Impacts & their Management

There is widespread stakeholder concern around the sustainability challenges of large scale forestry monocultures using non-native species. Extensive plantations for paper in the developing world have raised concerns around the impact on water resources and loss of agriculturally productive land.
Logging for high-value species in remote areas has a high impact on biodiversity, including threatened species, and hillsides illegally stripped of their trees throughout SE Asia have exacerbated flooding and landslides that have caused thousands of deaths.
Illegal logging promotes corruption, and undermines the rule of law, and a number of reports have connected large scale illegal logging around the world with organised crime syndicates. Revenues from illegal logging have also been used to fund conflict, most recently in Liberia and the Democratic Republic of Congo. Illegal logging also deprives governments of much needed revenue to grow and develop the legitimate economy.

Extent of 3rd Party Certification

Industry’s response to sustainability issues has been to develop third party certification systems. Amongst the largest are two multi-stakeholder initiatives, The Forest Stewardship Council (FSC) established in 1993, and the Programme for the Endorsement of Forest Certification schemes (PEFC) established in 1999.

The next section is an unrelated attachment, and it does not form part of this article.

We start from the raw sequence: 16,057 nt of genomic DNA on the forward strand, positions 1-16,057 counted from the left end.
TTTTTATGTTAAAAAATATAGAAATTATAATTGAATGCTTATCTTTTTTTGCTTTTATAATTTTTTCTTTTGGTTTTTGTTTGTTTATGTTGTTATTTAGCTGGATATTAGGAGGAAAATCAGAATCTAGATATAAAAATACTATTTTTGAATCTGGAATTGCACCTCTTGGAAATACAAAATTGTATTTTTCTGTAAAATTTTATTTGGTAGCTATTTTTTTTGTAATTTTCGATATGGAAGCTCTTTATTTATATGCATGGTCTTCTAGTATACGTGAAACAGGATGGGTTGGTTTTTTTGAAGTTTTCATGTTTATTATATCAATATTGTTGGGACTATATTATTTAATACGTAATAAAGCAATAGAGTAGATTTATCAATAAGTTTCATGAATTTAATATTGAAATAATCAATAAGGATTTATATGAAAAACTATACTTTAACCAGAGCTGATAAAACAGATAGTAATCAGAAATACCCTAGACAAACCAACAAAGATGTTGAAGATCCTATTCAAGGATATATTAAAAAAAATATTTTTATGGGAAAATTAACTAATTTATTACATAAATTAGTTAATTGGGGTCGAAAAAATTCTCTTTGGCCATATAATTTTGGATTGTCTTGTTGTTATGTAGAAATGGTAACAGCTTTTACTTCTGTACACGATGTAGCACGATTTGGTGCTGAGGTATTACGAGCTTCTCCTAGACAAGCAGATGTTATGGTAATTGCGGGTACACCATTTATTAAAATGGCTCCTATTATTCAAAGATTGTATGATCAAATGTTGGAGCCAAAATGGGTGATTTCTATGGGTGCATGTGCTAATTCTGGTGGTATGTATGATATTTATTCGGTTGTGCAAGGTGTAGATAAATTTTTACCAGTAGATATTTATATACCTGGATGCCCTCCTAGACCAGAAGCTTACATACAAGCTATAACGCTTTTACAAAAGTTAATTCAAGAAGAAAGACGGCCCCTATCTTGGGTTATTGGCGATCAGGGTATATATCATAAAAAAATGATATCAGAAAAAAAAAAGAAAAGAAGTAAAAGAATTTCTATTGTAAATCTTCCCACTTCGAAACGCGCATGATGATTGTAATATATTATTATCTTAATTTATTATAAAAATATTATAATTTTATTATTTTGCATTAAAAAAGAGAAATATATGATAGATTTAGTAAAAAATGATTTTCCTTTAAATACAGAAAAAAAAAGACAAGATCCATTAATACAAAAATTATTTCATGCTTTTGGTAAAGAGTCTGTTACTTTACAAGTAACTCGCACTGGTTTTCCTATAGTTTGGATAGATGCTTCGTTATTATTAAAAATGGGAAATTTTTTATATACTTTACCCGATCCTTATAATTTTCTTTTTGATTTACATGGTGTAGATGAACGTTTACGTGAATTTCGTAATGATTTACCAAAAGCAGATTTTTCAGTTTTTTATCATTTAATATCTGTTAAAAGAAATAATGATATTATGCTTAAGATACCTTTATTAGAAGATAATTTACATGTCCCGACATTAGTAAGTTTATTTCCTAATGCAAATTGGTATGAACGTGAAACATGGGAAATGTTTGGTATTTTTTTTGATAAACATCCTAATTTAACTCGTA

Globally the majority of certified wood is temperate softwood, but market coverage overall is poor. In Europe and Canada it is estimated that less than 5% of forest products are certified by volume, in the US less than 2% and in Japan around 0.02%. Tropical certified wood is available in much smaller quantities and from a less stable supply base.

Government Regulation

The EU’s FLEGT: The EU’s Forest Law Enforcement, Governance and Trade (FLEGT) policy is a voluntary measure designed to help rainforest nations halt deforestation. FLEGT supports improved governance and capacity building in timber producing countries, but also tackles problems at home by ensuring illegally-harvested timber is not admitted to the EU market. FLEGT enables businesses to exclude illegal products from their own supply chains and encourages financial institutions to investigate flows of finance to the forestry industry. A majority of African timber exporting nations are now planning to sign Voluntary Partnership Agreements (VPAs) with the EU.

The USA’s Lacey Act:
In 2008, the USA became the first country to ban the import, sale or trade of illegally harvested wood and wood products. Importers of wood products must declare the species and country of origin. There are strong penalties for knowingly sourcing, or failing to exercise due care when sourcing, illegal timber. The US market for eco-friendly timber products is expected to be worth tens of billions of dollars by 2010.

(c) Gabriel Eickhoff

(c) Katherine Secoy